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Is it possible to call foo() function from Foo.cpp without changing function name Foo::foo() to Foo::newfoo().

main.cpp

#include <iostream>
#include "Foo.hpp"

class Foo {
public:
    void foo() {
        std::cout << "Foo::foo\n";
    }
    void bar() {
        std::cout << "Foo::bar\n";
        foo();// need to call foo() function from foo.cpp not Foo::foo()
    }
};

int main () {
    Foo f;
    f.bar();
    return 0;
}

Foo.hpp

#ifndef FOO_HPP_INCLUDED
#define FOO_HPP_INCLUDED

void foo();

#endif // FOO_HPP_INCLUDED

Foo.cpp

#include "Foo.hpp"
#include <iostream>
void foo(){
    std::cout << "foo\n";
}

ps.sorry for my poor english.

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Does this really illustrate the problem? As written, Foo.cpp only sees one definition of the name foo. The only conflict is inside the definition of void Foo::foo() in main.cpp. That's what the answers seem to be addressing. –  Potatoswatter May 27 '12 at 7:01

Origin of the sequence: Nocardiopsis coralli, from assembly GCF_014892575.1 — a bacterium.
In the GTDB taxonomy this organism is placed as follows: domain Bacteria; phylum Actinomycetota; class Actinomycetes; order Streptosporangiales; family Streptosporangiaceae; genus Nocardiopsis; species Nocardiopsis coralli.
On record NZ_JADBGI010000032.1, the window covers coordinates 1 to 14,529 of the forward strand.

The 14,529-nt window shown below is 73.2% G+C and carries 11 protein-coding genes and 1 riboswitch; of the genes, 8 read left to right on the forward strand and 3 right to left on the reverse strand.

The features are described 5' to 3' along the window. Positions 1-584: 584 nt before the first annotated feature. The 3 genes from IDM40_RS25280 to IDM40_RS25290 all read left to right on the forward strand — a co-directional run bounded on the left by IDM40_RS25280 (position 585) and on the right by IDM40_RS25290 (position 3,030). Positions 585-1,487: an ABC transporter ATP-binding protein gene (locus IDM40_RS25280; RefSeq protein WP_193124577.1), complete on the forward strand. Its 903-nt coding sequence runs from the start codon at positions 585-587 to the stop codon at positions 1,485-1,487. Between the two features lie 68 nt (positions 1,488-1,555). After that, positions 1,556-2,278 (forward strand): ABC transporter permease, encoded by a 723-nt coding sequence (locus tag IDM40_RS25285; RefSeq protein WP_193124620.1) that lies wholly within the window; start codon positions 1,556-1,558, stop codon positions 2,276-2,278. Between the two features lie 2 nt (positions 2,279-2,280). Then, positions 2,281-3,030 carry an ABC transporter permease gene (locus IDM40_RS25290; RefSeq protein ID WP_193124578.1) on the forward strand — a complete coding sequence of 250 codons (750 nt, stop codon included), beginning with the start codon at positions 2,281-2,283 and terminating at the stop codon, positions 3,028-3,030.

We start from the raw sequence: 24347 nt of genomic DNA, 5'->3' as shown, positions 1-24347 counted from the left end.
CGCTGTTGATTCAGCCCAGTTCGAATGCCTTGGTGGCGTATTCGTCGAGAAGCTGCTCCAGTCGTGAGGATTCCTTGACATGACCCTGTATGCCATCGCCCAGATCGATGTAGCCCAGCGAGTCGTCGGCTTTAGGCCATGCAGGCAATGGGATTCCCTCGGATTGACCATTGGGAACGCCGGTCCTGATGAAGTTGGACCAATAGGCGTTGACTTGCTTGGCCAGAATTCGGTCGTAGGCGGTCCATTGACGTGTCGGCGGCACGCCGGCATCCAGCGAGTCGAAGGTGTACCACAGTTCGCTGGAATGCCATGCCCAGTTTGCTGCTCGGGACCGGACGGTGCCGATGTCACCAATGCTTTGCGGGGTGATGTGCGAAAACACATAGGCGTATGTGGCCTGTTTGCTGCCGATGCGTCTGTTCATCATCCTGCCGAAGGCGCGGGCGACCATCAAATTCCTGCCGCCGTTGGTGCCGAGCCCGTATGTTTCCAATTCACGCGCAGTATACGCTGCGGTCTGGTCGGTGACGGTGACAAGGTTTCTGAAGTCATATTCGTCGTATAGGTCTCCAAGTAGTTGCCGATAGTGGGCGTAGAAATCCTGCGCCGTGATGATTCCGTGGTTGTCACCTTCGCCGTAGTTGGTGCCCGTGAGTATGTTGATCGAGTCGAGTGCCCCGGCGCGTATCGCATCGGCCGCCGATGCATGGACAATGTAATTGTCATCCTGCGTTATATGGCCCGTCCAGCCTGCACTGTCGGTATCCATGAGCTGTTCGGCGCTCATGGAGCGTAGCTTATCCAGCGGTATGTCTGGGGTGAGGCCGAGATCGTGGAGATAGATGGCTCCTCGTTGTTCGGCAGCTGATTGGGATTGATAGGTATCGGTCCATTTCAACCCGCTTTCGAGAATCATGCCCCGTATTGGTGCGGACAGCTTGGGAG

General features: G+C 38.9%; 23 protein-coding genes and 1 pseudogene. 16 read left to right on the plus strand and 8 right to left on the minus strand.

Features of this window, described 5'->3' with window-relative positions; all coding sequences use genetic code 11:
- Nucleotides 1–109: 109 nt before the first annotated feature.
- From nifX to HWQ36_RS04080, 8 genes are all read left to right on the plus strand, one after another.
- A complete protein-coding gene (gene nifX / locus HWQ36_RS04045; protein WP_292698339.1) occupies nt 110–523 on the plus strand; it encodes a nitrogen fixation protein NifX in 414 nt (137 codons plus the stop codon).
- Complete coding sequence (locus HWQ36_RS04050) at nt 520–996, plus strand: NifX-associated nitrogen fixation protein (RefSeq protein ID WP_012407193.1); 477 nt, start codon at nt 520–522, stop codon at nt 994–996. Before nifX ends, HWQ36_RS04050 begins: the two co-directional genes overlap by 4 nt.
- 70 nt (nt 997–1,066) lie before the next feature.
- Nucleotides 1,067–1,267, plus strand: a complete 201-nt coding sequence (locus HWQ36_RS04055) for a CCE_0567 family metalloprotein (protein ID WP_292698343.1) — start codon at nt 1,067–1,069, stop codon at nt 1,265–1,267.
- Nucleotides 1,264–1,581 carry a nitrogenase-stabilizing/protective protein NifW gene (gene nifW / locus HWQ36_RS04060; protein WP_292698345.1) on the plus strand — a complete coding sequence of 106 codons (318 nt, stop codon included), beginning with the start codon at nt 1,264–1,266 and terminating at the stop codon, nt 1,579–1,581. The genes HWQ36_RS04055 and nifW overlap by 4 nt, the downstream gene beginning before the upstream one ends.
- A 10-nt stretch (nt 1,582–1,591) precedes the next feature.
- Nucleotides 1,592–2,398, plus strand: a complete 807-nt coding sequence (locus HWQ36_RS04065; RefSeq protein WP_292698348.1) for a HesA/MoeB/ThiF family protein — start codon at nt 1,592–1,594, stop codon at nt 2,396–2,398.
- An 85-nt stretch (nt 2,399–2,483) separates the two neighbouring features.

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2 Answers

up vote 8 down vote accepted

Use fully qualified name of the free function.

::foo();

The :: in front of the function name, tells the compiler to call the function by the name foo() that is in the global scope.
If the free function foo() was in some other namespace you need to use fully qualified name specifying the namespace.

namespacename::foo();
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If the free function foo is defined in some namespace xyz, then do this:

 xyz::foo();  //if foo is defined in xyz namespace

or else just do this:

::foo();     //if foo is defined in the global namespace

This one assumes foo is defined in the global namespace.

It is better to use namespace for your implementation. Avoid polluting the global namespace.

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